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Exploring Icebergs in Our Nation’s Capital

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© Erin Spencer

When the heat index is well over 100 degrees, Washington, D.C. locals will do whatever it takes to stay cool. This summer, the National Building Museum is making it easier than ever to escape the heat—by bringing an icy environment straight to our backyard.

Their new exhibit, Icebergs, is a massive installation that allows visitors to immerse themselves in a polar ecosystem. Designed by James Corner Field Operations, the tallest iceberg stretches 56’ high to the third story of the museum and allows panoramic views from high above the “ocean” surface. The entire system is built from re-usable construction materials, such as scaffolding and polycarbonate paneling.

But the installation is more than an engineering marvel: It’s a way to raise awareness about the threats facing polar environments around the world. After-hours events feature polar researchers and conservationists, allowing visitors to mingle among the ‘bergs while learning how glaciers form, how researchers conduct studies in the field and how various threats are impacting these ecosystems.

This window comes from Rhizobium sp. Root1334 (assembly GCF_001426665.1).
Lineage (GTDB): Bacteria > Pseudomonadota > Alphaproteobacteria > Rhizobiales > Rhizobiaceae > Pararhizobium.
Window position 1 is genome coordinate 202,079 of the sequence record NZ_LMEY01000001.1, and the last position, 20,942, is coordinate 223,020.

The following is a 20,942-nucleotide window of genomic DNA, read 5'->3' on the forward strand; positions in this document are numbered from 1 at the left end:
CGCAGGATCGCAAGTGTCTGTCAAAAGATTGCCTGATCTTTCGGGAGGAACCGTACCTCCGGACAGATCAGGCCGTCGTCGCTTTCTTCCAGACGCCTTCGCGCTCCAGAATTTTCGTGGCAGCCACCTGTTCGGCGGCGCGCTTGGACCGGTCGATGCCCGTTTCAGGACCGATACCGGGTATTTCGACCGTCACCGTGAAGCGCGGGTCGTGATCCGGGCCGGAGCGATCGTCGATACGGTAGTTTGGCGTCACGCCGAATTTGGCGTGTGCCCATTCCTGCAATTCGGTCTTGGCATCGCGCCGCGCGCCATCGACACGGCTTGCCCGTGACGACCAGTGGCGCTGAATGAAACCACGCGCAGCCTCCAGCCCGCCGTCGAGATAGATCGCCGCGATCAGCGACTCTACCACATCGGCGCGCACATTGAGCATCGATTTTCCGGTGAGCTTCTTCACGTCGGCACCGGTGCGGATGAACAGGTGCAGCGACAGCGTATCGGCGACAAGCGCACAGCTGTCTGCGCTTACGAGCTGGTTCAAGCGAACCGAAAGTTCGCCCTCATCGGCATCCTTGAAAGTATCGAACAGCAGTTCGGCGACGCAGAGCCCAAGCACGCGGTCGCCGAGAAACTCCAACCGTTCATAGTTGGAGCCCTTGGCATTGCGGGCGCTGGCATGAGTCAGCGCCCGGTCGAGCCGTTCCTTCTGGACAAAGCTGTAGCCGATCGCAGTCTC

Left: Visitors peer over a sea of icebergs. Right: A polar scientist speaks with guests about her work.

Spreading the word about the threats facing icy habitats around the world is crucial. From 1979 to 2012 alone, summer sea ice extent in the Arctic decreased 40 percent, and sea-ice dependent mammals will face great challenges if melting continues. The Arctic is warming two times faster than the rest of the world, and it is projected by 2037; summer sea ice will disappear completely.

What happens in the Arctic doesn’t stay in the Arctic. Without careful planning, management and regulation, industrial activities like oil drilling and shipping could have dire consequences for a region that is already under enormous stress from global climate change and increasing acidification. Icebergs is a creative way to combine art and science to raise awareness about a massive problem, and will hopefully inspire people from D.C. and beyond to take action and protect polar ecosystems like the Arctic.

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